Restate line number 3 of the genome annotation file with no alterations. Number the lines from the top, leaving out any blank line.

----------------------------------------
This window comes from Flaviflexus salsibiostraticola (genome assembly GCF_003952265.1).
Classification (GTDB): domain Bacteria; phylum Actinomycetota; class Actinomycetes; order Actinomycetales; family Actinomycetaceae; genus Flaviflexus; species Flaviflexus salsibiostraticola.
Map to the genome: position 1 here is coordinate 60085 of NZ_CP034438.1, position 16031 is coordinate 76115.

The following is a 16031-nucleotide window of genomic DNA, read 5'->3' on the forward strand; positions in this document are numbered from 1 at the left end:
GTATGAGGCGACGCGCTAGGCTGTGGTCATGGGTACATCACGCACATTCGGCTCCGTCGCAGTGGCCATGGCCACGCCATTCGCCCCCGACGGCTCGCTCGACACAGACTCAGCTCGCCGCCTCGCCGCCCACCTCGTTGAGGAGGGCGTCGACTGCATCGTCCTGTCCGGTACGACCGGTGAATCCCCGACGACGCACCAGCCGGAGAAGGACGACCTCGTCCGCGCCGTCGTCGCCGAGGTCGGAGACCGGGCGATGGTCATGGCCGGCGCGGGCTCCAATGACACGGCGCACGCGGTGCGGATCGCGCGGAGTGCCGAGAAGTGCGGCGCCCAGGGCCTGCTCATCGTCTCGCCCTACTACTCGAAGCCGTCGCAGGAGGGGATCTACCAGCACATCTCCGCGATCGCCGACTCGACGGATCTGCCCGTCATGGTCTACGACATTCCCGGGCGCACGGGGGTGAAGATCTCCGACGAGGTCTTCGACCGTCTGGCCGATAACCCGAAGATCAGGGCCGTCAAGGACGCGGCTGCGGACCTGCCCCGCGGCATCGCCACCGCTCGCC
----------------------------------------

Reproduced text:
Map to the genome: position 1 here is coordinate 60085 of NZ_CP034438.1, position 16031 is coordinate 76115.